Packet software is either free or distributed as shareware in binary form. Some packages, notably JNOS, are also available as source code.
What Does Linux Offer?
As of release 2.0, Linux has native support for the AX.25 protocol built into the kernel (a unique feature among operating systems). For earlier releases, Alan Cox’s AX25 package is easily patched in. Furthermore, AX25 is integrated with the rest of the Linux networking code and utilities. To Linux, a packet radio interface appears as just another network interface, much like an Ethernet card or serial PPP link.
The kernel contains device drivers for serial port TNCs as well as several popular packet modem cards. It even offers a driver that uses a sound card as a packet modem (more on that later).
Once up and running, you can let users telnet into your Linux system via packet radio, offer them a Unix shell or one of several BBS programs, or even let them surf your system with a web browser. Thanks to Linux’s multiuser and multitasking capability, this occurs without affecting the normal use of the system.
A Linux machine can act as a router to connect packet network traffic to a LAN or Internet connection and can route e-mail via packet. You can have multiple packet interfaces with many simultaneous connections over each interface.
Back to My Story
My first introduction to packet was using the sound card modem driver with a hand-held 2-meter band transceiver for 1200bps packet. The audio connects from the PC sound card to the radio’s microphone and speaker jacks. A signal from a serial or parallel port in conjunction with a simple (one transistor) circuit is used to control the radio’s PTT (Press To Talk) circuit. This approach requires no TNC and no packet modem—if you already have a computer and sound card this costs almost nothing. Figure 1 shows a block diagram of my setup.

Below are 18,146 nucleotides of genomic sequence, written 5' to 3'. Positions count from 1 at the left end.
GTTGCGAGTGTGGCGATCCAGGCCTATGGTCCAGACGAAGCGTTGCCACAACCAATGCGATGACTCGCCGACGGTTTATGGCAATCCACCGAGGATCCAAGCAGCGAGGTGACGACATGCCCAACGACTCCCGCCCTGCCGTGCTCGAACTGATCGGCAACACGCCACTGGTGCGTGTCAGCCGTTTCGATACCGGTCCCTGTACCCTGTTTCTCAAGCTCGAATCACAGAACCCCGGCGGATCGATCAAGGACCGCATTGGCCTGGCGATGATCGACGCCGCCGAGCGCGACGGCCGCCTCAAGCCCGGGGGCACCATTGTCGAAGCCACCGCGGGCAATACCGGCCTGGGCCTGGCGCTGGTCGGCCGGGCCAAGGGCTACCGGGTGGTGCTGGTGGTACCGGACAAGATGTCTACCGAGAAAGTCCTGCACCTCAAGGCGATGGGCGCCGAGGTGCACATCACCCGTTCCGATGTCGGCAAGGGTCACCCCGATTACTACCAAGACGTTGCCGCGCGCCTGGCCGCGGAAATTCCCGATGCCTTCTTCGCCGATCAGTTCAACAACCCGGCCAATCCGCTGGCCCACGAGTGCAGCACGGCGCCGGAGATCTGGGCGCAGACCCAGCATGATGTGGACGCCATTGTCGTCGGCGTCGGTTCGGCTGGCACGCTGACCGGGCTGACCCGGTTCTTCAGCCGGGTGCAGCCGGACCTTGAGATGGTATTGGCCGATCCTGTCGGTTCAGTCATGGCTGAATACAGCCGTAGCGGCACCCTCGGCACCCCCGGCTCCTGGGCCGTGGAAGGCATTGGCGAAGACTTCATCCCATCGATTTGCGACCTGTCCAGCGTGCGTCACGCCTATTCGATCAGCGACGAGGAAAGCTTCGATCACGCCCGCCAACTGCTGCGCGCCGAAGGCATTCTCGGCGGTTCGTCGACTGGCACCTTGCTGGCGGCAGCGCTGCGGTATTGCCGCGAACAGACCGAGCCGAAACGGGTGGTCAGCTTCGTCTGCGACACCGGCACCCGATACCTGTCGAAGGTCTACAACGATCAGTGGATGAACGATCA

Configuring the system was straightforward—I just followed the detailed instructions in the AX25 HOWTO. Utility programs included with the AX25 package allow me to monitor the packets being broadcast and received, and to call and answer other packet stations.
I obtained an IP address from the local IP coordinator (the 44.x.x.x ampr.org Internet domain is assigned for packet radio) and configured my system for TCP/IP over packet. All the standard network tools then operated over packet. Assuming they are configured for TCP/IP, I can ping or finger other stations and connect to them using telnet. Similarly, I can log on to my home Linux machine over the Internet.
Next I plan to set up a simple BBS system users can log on to via packet radio. I’d also like to look at more sophisticated packet networking tools supported under Linux, such as NetRom, NOS and Rose. In the future I may even explore options for higher-speed packet such as the 56 Kbps Ottawa PI2 card.
As well as being fun, packet radio under Linux taught me a lot about networking, much of which is also applicable to Ethernet, X.25 and other network protocols.
Linux is a great platform for packet, particularly since it is fully integrated with the rest of the networking subsystem. Its reliability lets you leave a Linux system up for long periods of time without crashing (ideal for a BBS environment). As an example, one local Linux system has been on the air continuously for over 310 days without interruption. Some of the software I used was still in alpha release yet was stable enough to use. Finally, packet radio has opened up a whole new area of Linux for me to explore, ensuring that I won’t run out of things to do in the foreseeable future.
Thanks go to Gord Dey, VE3PPE, for reviewing this article and adding many valuable suggestions. I also wish to thank Terry Dawson for writing the AX25 HOWTO and utilities, Alan Cox, Jonathan Naylor and others for writing the Linux packet code and Thomas Sailer for writing the sound card packet modem driver.